Mens rea for secondary participation

There must be an intention by the secondary party to 'aid, abet, counsel or procure' the commission of the main offence.

The secondary party does not need to be aware of all the details of the type of crime, the fact that they have knowledge of the type of crime is sufficient. In Bainbridge (1959) the defendant supplied oxygen-cutting equipment used to carry out a crime, he was charged as an accessory. He argued that he did not know the what the equipment was going to be used for. He said he thought something illegal was going on, but the tools he had provided would only be used to break up some of the stolen goods. His appeal was rejected because the Court of Appeal considered that he was aware of the type of crime even if he did not know the full details.

It may be enough to know that one of a range of offences is going to be committed. In DPP for Northern Ireland v Maxwell (1979) the defendant was a local man and a member of a prohibited terrorist group. He guided the principal offender to a public house which was owned by a Catholic. The defendant realised that the principal had the intention of either shooting someone or planting a bomb at the pub. The principal's intention was to plant a bomb which he did. The defendant was guilty of this act, had the principal shot and killed someone he would have been guilty of murder. The court held that the offence committed by the principal offender must be one of a number of crimes “within the contemplation of the accomplice”.

Contemplation or foresight that a certain type of offence might be committed by the principal is sufficient. The principle established in Chan Wing-Siu (1985) is that a secondary party is criminally liable for acts of a type by the primary offender, which the former foresees as a possible outcome even if it is not what the secondary party intended.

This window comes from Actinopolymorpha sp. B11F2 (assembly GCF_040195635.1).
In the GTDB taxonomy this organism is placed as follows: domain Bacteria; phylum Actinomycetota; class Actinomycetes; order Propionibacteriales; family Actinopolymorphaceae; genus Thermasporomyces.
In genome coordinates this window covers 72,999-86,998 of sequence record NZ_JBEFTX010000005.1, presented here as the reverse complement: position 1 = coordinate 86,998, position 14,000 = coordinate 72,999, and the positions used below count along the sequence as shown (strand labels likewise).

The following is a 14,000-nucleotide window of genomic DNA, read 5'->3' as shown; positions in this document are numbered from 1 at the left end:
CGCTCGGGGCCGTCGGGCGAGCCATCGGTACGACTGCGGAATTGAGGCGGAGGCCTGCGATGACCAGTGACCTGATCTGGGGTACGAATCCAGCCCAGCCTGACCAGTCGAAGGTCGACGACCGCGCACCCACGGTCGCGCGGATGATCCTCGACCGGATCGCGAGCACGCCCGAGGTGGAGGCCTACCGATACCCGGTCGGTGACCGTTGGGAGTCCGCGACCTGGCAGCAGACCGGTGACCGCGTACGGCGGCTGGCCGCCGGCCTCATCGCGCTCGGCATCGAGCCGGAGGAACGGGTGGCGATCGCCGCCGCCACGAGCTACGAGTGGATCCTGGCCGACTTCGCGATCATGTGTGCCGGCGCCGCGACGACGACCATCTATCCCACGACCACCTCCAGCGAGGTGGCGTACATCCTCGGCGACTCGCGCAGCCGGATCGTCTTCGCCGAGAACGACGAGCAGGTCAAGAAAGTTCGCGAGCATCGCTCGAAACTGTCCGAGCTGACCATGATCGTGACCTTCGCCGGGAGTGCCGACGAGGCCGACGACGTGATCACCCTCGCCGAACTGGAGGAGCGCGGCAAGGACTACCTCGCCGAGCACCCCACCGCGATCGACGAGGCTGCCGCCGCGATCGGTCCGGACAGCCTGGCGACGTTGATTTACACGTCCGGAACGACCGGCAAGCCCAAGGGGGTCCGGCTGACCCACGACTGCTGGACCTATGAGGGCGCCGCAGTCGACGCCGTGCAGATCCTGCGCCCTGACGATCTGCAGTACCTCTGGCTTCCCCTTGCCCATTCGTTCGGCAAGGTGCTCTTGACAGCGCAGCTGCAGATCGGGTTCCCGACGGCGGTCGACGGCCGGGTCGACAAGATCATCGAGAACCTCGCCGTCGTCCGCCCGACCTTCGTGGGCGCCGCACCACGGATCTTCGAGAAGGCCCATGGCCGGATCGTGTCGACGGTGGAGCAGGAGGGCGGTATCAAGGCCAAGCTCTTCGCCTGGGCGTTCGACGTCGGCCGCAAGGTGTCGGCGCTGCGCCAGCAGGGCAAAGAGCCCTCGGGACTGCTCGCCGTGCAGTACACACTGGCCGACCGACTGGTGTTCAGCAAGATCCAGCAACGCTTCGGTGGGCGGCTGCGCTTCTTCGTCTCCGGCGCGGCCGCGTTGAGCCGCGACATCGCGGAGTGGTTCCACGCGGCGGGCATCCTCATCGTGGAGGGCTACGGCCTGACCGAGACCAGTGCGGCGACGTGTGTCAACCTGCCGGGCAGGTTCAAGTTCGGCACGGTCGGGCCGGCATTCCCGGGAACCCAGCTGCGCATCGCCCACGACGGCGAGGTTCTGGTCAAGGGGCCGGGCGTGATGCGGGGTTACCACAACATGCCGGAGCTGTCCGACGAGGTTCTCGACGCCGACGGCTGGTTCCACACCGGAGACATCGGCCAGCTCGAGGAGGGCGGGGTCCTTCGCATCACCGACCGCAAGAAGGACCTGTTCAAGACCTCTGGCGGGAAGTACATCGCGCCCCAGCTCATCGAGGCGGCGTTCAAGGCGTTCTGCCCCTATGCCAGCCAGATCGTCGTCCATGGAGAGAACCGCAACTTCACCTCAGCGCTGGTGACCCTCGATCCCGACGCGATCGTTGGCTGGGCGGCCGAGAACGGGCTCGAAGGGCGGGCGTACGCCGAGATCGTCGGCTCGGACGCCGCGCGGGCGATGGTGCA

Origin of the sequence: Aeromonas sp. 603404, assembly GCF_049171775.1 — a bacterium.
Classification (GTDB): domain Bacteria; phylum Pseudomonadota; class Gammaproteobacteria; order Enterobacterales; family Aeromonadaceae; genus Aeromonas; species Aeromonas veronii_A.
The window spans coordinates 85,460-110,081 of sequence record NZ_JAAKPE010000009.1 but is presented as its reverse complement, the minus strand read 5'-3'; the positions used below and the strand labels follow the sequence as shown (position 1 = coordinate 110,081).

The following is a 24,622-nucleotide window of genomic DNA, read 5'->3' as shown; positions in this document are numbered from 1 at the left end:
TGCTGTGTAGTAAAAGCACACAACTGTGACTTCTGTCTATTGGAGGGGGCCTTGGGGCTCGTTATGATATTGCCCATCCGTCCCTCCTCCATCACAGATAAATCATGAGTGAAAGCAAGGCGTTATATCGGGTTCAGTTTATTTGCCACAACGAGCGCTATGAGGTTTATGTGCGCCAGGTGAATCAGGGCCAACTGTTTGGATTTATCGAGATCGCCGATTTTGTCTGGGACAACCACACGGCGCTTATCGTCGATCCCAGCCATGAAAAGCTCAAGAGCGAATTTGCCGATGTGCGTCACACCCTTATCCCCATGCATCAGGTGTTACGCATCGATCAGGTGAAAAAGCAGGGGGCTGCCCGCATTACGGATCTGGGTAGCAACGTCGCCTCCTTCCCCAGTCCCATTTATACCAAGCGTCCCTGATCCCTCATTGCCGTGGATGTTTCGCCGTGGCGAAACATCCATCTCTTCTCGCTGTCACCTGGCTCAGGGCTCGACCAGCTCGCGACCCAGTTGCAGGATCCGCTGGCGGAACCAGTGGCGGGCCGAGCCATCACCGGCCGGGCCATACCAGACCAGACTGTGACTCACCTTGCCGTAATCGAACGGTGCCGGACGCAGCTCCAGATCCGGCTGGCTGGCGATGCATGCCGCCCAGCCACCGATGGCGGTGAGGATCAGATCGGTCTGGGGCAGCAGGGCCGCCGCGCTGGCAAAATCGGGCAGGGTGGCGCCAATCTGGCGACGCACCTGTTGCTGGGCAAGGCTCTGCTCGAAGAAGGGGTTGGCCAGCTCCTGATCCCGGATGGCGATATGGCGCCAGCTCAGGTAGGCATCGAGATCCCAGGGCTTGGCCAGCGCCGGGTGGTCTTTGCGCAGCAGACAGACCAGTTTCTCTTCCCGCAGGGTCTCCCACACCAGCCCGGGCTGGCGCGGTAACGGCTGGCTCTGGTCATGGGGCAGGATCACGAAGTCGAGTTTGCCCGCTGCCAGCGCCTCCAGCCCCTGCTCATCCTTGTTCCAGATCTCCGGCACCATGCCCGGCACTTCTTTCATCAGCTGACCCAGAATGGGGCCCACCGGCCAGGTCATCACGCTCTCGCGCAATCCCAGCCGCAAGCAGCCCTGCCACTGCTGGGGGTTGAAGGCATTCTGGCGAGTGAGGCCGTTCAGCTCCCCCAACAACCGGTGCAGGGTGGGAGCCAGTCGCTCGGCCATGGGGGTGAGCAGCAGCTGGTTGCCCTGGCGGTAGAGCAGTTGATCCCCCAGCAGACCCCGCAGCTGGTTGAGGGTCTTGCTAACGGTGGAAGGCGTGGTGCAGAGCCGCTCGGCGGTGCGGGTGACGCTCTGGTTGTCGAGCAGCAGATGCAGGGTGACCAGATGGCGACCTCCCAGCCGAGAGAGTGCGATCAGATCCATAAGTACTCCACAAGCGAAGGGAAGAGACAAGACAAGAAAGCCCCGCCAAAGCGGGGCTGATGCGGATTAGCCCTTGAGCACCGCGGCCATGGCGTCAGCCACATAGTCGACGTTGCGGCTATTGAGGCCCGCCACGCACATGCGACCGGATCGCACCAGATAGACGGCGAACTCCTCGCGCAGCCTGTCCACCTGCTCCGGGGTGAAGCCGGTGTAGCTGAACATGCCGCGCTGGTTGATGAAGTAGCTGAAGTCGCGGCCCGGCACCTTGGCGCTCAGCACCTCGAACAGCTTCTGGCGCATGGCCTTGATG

If the principal offender committed a fundamentally different act the secondary party would not be liable. In English (1997) he and another man agreed to attack a police officer with wooden posts. The other man used a knife in the attack and stabbed the officer to death, it was agreed that it was possible that English had not known that the other man was carrying a knife.  English was said not to be a secondary party to the murder.

Secondary liability gives the prosecution the opportunity to proceed against the principal offender who committed the crime and against others who were involved in the commission of the offence. Secondary liability is a common law doctrine.

Principal Offender; Secondary Party; Joint Principals; Actus Reus For Secondary Participation

Law report: Foresight sufficient to make secondary party liable 

The current law and criticism of the doctrine

Man fined £2,000 for aiding and abetting illegal cockling in Dee

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